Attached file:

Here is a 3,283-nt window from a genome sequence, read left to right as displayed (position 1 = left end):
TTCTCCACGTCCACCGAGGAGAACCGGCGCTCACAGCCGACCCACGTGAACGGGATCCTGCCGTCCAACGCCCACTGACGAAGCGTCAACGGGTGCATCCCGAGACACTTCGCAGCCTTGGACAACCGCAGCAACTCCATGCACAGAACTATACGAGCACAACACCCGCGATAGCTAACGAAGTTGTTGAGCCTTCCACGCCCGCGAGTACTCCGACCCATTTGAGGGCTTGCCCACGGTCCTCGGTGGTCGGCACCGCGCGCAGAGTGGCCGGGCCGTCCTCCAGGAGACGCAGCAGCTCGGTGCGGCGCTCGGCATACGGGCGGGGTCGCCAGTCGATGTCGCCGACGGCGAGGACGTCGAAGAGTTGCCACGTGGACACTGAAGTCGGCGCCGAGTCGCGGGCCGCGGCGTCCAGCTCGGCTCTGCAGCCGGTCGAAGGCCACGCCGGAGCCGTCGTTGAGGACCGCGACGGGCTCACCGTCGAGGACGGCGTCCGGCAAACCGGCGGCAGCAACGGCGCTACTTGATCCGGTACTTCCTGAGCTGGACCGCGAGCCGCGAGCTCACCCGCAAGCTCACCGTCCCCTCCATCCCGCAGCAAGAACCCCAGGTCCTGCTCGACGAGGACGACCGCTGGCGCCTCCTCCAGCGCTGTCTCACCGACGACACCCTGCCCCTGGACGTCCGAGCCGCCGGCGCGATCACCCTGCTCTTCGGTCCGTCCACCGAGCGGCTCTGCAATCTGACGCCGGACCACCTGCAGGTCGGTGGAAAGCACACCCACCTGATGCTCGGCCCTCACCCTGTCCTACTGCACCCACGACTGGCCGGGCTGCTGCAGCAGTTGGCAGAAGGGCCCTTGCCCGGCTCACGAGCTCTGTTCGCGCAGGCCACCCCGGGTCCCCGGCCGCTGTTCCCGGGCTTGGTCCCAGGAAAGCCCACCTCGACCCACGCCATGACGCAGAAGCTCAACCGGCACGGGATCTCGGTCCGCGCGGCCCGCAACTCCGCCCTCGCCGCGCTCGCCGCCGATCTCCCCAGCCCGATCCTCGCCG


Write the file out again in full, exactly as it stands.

Here is a 3,283-nt window from a genome sequence, read left to right as displayed (position 1 = left end):
TTCTCCACGTCCACCGAGGAGAACCGGCGCTCACAGCCGACCCACGTGAACGGGATCCTGCCGTCCAACGCCCACTGACGAAGCGTCAACGGGTGCATCCCGAGACACTTCGCAGCCTTGGACAACCGCAGCAACTCCATGCACAGAACTATACGAGCACAACACCCGCGATAGCTAACGAAGTTGTTGAGCCTTCCACGCCCGCGAGTACTCCGACCCATTTGAGGGCTTGCCCACGGTCCTCGGTGGTCGGCACCGCGCGCAGAGTGGCCGGGCCGTCCTCCAGGAGACGCAGCAGCTCGGTGCGGCGCTCGGCATACGGGCGGGGTCGCCAGTCGATGTCGCCGACGGCGAGGACGTCGAAGAGTTGCCACGTGGACACTGAAGTCGGCGCCGAGTCGCGGGCCGCGGCGTCCAGCTCGGCTCTGCAGCCGGTCGAAGGCCACGCCGGAGCCGTCGTTGAGGACCGCGACGGGCTCACCGTCGAGGACGGCGTCCGGCAAACCGGCGGCAGCAACGGCGCTACTTGATCCGGTACTTCCTGAGCTGGACCGCGAGCCGCGAGCTCACCCGCAAGCTCACCGTCCCCTCCATCCCGCAGCAAGAACCCCAGGTCCTGCTCGACGAGGACGACCGCTGGCGCCTCCTCCAGCGCTGTCTCACCGACGACACCCTGCCCCTGGACGTCCGAGCCGCCGGCGCGATCACCCTGCTCTTCGGTCCGTCCACCGAGCGGCTCTGCAATCTGACGCCGGACCACCTGCAGGTCGGTGGAAAGCACACCCACCTGATGCTCGGCCCTCACCCTGTCCTACTGCACCCACGACTGGCCGGGCTGCTGCAGCAGTTGGCAGAAGGGCCCTTGCCCGGCTCACGAGCTCTGTTCGCGCAGGCCACCCCGGGTCCCCGGCCGCTGTTCCCGGGCTTGGTCCCAGGAAAGCCCACCTCGACCCACGCCATGACGCAGAAGCTCAACCGGCACGGGATCTCGGTCCGCGCGGCCCGCAACTCCGCCCTCGCCGCGCTCGCCGCCGATCTCCCCAGCCCGATCCTCGCCG